The State Farm Champions Classic on Tuesday helped tip-off the new college basketball season by featuring the top four teams in the country and the No. 1 overall pick discussion is wide open.
There are multiple candidates who stand out right now, but the prospects aren’t the only thing to talk about.
The eventual draft order will also be very interesting now that the Golden State Warriors will more than likely land in the lottery.
There is always the chance that the New York Knicks will finish with the league’s worst record and the New Orleans Pelicans have struggled early as well.
Bleacher Report’s mock draft order was based on the NBA standings through Nov. 5 and the following descriptions are courtesy of Bleacher Report:
1. New York Knicks: Cole Anthony (North Carolina, PG, Freshman)
Compared to LaMelo Ball and Georgia’s Anthony Edwards, the Knicks should already be super familiar with and high on Anthony, who was the MVP of the McDonald’s All-American Game, Jordan Brand Classic and Nike Hoop Summit, is a member of USA Basketball and a participant at multiple NBA-sponsored camps.
He checks boxes with NBA tools, athleticism, genes (son of Greg) and a highly skilled shot-creator, shot-maker and passer. Maturity and a reputation for being a basketball junkie should create wiggle room from scouts when questions about his shot selection and turnovers start to pop.
For the Knicks, eventually pairing Anthony alongside RJ Barrett would be a key step forward in their rebuilding process.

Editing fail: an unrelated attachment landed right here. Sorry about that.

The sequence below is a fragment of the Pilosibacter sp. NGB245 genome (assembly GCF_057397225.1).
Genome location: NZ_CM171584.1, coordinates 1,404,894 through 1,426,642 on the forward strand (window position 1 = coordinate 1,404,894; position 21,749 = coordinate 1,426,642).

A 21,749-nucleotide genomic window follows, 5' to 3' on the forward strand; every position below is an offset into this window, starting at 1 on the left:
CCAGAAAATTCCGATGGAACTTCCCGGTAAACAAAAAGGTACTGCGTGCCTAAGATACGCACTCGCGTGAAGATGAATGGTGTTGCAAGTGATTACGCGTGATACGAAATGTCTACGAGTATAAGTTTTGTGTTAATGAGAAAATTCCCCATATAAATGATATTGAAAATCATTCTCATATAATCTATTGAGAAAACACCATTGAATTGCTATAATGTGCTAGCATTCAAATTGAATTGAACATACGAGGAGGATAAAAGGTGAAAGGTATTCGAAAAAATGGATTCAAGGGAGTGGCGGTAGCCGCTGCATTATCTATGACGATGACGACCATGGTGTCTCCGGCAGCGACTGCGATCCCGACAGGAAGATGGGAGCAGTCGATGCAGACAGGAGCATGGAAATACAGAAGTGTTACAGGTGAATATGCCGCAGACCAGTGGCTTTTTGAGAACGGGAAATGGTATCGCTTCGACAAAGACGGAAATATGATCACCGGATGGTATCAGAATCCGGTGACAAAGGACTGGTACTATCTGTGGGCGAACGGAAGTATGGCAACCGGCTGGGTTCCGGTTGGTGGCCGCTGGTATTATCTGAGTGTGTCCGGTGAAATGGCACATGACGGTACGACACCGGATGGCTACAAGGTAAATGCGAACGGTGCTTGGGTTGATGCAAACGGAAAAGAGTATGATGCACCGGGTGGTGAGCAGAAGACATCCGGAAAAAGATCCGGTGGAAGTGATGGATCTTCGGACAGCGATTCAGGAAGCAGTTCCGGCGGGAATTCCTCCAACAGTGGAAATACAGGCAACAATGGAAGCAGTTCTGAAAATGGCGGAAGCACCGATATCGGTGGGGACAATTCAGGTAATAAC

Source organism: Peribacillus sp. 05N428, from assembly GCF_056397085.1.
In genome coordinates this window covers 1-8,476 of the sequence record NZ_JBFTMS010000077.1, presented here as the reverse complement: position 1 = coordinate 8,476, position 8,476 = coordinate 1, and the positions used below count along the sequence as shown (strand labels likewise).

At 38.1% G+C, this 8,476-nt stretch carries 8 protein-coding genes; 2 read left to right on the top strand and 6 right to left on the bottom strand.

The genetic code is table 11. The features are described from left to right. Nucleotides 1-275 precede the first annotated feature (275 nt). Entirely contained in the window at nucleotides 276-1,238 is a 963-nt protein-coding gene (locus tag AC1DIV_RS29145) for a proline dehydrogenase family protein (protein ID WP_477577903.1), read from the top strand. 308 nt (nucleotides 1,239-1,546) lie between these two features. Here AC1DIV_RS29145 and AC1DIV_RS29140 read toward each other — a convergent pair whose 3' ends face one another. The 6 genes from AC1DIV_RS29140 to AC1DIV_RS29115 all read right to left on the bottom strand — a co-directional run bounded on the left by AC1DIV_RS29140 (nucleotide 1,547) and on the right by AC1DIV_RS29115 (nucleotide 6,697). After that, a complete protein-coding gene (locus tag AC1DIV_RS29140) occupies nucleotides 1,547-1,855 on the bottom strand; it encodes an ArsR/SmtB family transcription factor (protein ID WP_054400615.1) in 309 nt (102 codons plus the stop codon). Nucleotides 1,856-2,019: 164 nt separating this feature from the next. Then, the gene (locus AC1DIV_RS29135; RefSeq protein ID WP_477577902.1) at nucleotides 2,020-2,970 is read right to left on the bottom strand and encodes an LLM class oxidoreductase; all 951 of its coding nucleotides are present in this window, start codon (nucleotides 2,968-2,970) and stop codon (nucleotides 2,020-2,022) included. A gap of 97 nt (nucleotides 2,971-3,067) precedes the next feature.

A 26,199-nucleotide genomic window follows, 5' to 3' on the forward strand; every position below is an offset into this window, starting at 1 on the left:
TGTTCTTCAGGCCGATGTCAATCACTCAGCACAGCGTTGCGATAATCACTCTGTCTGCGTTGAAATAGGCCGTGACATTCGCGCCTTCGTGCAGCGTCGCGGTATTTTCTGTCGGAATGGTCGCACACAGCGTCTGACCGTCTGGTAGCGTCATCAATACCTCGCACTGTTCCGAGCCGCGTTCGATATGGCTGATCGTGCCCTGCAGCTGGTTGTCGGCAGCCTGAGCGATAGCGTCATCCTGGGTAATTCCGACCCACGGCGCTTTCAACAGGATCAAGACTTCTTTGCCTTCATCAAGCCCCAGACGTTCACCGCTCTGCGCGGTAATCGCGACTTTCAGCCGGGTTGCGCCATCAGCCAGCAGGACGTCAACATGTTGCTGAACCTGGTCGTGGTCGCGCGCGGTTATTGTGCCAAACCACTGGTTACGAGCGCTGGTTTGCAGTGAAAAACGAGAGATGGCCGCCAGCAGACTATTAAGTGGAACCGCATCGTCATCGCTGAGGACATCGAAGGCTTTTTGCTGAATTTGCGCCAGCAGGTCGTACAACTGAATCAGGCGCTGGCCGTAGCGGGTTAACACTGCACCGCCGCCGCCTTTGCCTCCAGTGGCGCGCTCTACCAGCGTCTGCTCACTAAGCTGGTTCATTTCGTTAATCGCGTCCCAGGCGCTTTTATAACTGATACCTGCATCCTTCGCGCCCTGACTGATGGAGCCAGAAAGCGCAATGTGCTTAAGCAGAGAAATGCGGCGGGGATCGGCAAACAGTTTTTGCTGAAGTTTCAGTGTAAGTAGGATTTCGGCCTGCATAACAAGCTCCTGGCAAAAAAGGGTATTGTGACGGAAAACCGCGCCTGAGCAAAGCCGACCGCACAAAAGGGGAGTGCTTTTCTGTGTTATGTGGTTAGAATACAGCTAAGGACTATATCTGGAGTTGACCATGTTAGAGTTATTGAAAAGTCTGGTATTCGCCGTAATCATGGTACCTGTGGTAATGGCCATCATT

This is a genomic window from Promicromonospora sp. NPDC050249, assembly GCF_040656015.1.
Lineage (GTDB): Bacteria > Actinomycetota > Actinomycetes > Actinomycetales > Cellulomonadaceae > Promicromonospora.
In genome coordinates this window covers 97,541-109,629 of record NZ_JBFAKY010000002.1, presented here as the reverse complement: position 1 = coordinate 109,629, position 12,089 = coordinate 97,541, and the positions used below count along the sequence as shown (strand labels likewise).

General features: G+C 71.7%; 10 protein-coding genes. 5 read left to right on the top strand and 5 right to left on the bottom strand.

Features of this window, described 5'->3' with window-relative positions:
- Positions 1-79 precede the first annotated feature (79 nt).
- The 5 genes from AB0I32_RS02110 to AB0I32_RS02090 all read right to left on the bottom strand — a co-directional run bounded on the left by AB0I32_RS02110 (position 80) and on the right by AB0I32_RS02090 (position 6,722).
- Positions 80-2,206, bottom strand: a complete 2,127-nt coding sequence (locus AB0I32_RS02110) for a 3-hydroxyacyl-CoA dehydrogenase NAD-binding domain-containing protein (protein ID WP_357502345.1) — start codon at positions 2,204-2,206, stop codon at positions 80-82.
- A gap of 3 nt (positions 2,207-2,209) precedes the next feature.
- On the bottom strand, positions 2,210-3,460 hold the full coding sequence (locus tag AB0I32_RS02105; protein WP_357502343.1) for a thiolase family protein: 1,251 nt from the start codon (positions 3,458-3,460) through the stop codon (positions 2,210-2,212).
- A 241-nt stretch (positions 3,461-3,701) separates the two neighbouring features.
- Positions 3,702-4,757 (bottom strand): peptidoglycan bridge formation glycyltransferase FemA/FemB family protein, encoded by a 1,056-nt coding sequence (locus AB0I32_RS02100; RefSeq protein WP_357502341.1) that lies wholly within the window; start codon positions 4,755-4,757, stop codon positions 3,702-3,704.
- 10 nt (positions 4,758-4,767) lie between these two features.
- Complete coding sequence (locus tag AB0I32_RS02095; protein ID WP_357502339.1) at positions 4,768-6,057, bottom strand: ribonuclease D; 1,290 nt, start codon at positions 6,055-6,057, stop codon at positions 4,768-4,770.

2. New Orleans Pelicans: Anthony Edwards (Georgia, SG, Freshman)
Teams could wind up viewing Anthony Edwards’ ceiling as the highest based on his physical profile (6’5″, 225 lbs), explosive athleticism and scoring skill set, which includes high-level shot-creation moves and a bag full of specialty-dribble jumpers.
Comparisons to bouncy go-to options such as Donovan Mitchell and Victor Oladipo are bound to surface. He’ll play his entire freshman season at 18 years old, so scouts will ease off when he inevitably takes a bad shot, floats or gets lost on defense.
Georgia may have a tough time in the SEC, which will work against Edwards’ case to be the draft’s No. 1 pick. He’s still a strong bet to consistently put up between 15-25 points while giving teams flashes of three-level scoring and highlights above the rim.
3. Memphis Grizzlies: LaMelo Ball (Illawarra Hawks, PG/SG, 2001)
LaMelo Ball continues to position himself for No. 1 overall consideration overseas, consistently looking like one of the best players on the NBL floor.
Questions about his maturity and approach have quickly faded, despite his team’s lack of success (1-7). Second in the league in assists with 5.75 per game, he’s making an obvious effort to play the right way. Ball’s playmaking and passing have popped the most, as the 18-year-old regularly creates highlights with nifty ball-handling, vision and high-level deliveries using both hands.
Scouts love his ability to create shots for teammates, easily his most valued skill at the moment. But he’s also flashed excellent touch on runners and impressive finishing coordination at the rim.
Just 9-of-46 from three, Ball has had trouble shooting from deep. But he has hit at least two triples in three consecutive games, and his obvious shot-making range should ultimately help ease concerns for the 6’7″, 18-year-old point guard producing against pros.
4. Golden State Warriors: James Wiseman (Memphis, C, Freshman)
James Wiseman has fans and hesitant scouts around the league who either see incredible upside or question his polish and feel.